In the past we’ve seen robot ninjas making pourover coffee, but could a robot replace real baristas on a commercial scale? That’s the goal of a new startup called Briggo based in Austin, TX. The four co-founders, one being Patrick Pierce a barista from Caffé Medici who placed 2nd at the SCRBC in 2008, opened their first prototype this November inside the Flawn Academic Center on UT’s campus.
The robots behind a wall of flat panel monitors grind coffee to order, use a real tamper and stable 200° water temperature to make precise 2oz shots of espresso. The steam wand even emulates the angles that Patrick would use himself for lattes and cappuccinos. The grinders can also adjust automatically between shots as different variables change, staying dialed-in throughout the day. Sounds like the real deal.
Coffee can be ordered two ways, with a touch screen at the kiosk or with an app on your phone. It can also save your order for later visits. While you wait, one of the many monitors will display where your drink is in the queue and let you know once its finished. In many ways, it’s like a giant vending machine of the future, while also stripping every social aspect the coffee house is meant to engender—but is that bad?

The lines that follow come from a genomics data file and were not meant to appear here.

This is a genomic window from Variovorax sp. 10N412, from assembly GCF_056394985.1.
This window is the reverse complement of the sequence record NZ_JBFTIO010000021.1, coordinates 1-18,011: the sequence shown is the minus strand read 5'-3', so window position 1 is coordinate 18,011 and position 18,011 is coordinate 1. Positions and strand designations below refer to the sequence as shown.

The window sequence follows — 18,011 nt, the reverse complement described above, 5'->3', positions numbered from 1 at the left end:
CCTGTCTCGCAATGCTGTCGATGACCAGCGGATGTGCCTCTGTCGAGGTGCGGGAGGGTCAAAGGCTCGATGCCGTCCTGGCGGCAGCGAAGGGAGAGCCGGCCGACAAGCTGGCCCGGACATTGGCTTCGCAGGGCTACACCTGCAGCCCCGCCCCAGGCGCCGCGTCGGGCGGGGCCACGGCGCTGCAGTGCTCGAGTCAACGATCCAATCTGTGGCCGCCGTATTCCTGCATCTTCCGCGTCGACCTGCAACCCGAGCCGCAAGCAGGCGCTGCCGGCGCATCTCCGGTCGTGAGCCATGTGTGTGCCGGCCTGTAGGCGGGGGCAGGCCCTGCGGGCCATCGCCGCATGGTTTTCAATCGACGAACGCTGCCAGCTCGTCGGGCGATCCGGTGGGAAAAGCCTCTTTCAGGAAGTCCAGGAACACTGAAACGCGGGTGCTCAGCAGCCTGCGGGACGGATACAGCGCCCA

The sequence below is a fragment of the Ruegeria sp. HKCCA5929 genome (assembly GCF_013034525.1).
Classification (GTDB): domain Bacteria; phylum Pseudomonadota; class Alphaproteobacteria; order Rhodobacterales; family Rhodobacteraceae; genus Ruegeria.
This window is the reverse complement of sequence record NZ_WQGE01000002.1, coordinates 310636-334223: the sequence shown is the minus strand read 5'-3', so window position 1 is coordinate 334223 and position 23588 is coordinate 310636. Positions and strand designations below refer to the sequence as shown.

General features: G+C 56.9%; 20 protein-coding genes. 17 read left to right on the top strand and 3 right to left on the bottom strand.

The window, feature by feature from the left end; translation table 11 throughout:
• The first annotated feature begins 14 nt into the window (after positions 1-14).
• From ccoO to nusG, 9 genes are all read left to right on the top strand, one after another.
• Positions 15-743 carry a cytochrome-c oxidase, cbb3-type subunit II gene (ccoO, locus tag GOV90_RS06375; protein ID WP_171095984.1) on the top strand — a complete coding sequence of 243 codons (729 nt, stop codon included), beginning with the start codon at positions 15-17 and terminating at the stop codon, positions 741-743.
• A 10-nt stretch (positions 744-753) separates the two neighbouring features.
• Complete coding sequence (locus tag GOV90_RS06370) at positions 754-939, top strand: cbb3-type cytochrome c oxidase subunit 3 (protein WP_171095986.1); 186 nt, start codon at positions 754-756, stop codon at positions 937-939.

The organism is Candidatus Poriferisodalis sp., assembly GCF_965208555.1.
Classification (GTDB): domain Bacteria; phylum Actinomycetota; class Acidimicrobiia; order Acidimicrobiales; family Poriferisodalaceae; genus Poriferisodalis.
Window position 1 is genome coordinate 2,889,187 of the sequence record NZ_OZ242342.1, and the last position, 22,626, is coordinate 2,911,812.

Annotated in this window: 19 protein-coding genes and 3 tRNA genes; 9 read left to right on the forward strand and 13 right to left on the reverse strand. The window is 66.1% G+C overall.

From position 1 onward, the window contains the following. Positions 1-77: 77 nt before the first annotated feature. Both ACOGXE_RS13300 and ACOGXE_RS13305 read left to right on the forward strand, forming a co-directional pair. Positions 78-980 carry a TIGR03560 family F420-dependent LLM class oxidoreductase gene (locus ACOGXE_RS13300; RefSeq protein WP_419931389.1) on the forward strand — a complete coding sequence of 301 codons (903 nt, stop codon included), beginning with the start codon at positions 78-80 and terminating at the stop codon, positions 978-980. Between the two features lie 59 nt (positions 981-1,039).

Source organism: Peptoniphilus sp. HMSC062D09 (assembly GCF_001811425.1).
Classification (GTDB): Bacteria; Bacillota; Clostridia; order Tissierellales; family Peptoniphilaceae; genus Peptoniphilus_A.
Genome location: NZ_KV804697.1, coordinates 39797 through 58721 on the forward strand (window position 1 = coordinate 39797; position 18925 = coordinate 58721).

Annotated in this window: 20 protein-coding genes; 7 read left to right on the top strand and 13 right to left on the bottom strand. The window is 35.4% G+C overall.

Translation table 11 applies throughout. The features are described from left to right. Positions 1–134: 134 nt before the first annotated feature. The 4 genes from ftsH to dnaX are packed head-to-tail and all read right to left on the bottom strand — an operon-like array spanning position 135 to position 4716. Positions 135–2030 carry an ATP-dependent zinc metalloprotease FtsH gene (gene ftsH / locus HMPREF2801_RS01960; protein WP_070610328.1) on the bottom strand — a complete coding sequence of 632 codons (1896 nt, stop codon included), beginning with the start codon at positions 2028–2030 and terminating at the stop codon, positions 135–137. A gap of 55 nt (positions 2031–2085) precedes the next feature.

I haven’t tasted the coffee, but since most airport, hospital, and university coffee comes from sketchy vending machines left over from the 80’s or an unenthusiastic employee pushing a button on a super-automatic espresso machine, why not make those situations better? If I can get decent coffee at an airport, I really don’t care who or what makes it.
The current version of the Briggo is reportedly using coffee from local Austin roaster Third Coast Coffee. And though it can’t pour latte art yet, an update is being engineered to enable that talent in a later version. If anyone in Austin wants to visit Briggo, I’d love to know how it tastes. Maybe one day it will host its own Thursday Night Throwdown.